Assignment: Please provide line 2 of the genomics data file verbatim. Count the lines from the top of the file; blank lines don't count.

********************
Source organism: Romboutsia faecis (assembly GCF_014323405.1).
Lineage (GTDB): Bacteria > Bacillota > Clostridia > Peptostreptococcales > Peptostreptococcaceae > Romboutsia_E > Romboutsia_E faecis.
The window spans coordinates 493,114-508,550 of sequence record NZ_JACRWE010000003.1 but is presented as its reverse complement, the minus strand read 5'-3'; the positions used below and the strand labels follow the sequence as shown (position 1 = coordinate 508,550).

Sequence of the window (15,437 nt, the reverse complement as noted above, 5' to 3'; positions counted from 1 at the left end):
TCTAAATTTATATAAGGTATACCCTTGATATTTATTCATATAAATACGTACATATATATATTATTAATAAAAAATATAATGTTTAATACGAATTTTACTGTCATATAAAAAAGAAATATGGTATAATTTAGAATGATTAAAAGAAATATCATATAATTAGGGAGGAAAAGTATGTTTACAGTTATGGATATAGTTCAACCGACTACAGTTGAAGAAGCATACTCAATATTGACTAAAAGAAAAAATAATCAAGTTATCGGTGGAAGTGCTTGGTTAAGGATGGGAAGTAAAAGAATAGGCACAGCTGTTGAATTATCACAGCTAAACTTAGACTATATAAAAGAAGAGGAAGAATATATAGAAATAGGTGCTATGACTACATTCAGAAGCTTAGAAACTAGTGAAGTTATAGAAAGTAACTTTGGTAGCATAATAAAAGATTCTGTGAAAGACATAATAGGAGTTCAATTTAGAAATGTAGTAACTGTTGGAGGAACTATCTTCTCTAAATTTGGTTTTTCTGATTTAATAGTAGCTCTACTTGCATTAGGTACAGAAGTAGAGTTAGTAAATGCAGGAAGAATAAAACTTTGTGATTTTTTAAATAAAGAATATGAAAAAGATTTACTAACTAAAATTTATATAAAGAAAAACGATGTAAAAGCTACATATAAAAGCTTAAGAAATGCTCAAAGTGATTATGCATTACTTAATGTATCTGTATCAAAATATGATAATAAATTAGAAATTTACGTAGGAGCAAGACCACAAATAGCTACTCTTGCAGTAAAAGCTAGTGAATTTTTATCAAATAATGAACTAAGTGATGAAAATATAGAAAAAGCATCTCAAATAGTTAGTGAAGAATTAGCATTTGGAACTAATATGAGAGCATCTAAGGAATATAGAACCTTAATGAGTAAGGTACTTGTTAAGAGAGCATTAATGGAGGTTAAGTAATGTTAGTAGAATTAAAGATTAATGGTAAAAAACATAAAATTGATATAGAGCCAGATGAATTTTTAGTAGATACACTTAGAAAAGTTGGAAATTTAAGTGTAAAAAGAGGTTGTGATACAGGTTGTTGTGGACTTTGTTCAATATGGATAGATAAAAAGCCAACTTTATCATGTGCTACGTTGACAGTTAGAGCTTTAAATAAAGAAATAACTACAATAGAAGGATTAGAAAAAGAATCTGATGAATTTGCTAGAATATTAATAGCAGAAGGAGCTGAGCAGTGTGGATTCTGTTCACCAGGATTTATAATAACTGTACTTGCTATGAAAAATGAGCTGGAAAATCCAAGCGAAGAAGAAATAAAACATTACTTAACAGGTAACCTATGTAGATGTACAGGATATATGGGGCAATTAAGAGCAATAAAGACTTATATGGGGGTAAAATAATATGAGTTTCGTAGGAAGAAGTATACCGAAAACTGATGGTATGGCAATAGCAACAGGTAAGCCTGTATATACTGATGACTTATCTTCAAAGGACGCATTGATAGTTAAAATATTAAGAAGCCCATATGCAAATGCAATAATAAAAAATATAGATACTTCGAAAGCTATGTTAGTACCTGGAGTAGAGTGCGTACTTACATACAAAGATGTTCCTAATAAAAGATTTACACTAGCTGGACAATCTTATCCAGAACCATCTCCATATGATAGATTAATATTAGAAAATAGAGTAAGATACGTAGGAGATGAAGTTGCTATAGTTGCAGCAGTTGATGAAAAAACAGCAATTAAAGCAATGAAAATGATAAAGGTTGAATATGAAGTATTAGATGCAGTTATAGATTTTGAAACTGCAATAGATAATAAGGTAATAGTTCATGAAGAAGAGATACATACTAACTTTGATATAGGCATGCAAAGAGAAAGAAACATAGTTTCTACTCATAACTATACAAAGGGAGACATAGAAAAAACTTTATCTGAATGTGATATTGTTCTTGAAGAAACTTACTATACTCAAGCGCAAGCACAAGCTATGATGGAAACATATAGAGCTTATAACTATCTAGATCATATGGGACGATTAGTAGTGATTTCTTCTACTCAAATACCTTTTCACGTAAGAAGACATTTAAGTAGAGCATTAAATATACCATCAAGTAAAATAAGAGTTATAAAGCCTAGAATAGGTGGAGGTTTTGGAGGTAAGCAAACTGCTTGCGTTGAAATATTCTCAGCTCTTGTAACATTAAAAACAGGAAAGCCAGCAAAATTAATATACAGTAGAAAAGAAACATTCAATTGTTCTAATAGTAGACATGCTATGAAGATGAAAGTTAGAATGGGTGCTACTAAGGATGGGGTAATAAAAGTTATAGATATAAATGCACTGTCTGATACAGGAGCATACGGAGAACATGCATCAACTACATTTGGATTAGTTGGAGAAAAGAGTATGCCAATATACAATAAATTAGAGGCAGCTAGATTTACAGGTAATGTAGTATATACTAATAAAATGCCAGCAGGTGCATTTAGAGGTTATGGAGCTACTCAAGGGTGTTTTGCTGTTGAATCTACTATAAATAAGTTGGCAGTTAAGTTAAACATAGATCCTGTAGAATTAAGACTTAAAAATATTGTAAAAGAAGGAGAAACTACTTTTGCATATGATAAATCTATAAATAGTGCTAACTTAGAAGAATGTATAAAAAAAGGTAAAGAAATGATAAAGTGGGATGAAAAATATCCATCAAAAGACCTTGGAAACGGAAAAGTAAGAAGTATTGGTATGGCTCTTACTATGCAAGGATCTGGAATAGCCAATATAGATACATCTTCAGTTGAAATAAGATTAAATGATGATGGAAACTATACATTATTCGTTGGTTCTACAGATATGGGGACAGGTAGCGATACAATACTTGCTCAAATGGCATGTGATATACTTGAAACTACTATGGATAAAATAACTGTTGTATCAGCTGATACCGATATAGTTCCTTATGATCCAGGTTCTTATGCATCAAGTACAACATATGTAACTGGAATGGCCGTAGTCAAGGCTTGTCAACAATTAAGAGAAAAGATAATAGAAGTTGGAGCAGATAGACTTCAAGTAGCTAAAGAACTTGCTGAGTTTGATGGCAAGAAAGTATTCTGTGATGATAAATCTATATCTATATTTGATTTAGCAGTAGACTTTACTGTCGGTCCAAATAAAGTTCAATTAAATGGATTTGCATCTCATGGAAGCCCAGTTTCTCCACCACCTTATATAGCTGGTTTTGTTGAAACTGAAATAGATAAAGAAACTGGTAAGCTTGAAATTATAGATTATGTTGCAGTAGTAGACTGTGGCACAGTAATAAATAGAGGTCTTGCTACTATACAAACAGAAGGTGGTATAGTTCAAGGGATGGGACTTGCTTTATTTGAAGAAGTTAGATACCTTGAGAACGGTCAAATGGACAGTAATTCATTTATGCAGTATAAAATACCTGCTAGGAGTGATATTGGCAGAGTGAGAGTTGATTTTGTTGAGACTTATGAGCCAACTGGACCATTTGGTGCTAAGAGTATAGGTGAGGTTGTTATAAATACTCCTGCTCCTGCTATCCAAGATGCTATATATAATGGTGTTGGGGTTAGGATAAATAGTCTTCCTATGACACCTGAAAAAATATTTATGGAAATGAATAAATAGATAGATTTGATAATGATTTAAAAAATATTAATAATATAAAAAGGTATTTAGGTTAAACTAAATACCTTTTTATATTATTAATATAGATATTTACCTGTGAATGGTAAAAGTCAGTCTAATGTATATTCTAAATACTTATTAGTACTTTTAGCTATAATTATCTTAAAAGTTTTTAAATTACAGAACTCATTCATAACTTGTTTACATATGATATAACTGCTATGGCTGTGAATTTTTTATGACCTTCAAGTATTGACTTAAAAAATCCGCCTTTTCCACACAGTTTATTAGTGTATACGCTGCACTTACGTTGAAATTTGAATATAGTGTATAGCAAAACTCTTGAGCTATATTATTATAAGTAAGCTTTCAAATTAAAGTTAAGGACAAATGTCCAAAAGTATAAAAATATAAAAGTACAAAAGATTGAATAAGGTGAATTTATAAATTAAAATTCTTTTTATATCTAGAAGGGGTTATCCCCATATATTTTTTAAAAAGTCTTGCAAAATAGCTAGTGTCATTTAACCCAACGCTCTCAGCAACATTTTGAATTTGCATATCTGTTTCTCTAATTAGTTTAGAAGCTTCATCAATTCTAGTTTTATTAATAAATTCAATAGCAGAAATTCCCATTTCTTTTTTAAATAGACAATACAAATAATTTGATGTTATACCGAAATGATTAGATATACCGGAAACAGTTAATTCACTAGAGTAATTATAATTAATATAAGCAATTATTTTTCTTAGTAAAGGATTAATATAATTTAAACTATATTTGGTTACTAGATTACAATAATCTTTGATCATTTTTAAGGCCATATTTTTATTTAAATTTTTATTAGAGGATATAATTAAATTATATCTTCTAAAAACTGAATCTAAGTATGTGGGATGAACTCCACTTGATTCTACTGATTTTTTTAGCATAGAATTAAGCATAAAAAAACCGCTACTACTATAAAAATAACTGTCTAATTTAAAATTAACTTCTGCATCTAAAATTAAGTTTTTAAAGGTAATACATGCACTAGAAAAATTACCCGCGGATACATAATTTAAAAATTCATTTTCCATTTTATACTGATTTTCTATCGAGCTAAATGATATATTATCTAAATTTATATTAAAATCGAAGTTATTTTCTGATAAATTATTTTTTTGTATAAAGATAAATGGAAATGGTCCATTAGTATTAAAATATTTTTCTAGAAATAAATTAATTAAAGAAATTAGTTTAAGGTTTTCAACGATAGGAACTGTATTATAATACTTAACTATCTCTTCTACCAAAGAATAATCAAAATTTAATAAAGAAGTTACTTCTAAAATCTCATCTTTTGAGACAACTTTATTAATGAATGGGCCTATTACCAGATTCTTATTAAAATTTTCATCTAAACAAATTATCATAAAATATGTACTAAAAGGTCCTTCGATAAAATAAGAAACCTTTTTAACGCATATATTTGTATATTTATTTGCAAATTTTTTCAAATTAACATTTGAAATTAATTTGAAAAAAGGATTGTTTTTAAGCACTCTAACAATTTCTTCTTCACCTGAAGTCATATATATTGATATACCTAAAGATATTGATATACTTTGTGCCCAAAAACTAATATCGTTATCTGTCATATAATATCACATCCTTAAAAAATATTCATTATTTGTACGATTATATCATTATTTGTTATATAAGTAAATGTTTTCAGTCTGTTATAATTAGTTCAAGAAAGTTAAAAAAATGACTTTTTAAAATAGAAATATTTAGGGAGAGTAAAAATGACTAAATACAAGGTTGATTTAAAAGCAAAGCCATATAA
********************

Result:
Lineage (GTDB): Bacteria > Bacillota > Clostridia > Peptostreptococcales > Peptostreptococcaceae > Romboutsia_E > Romboutsia_E faecis.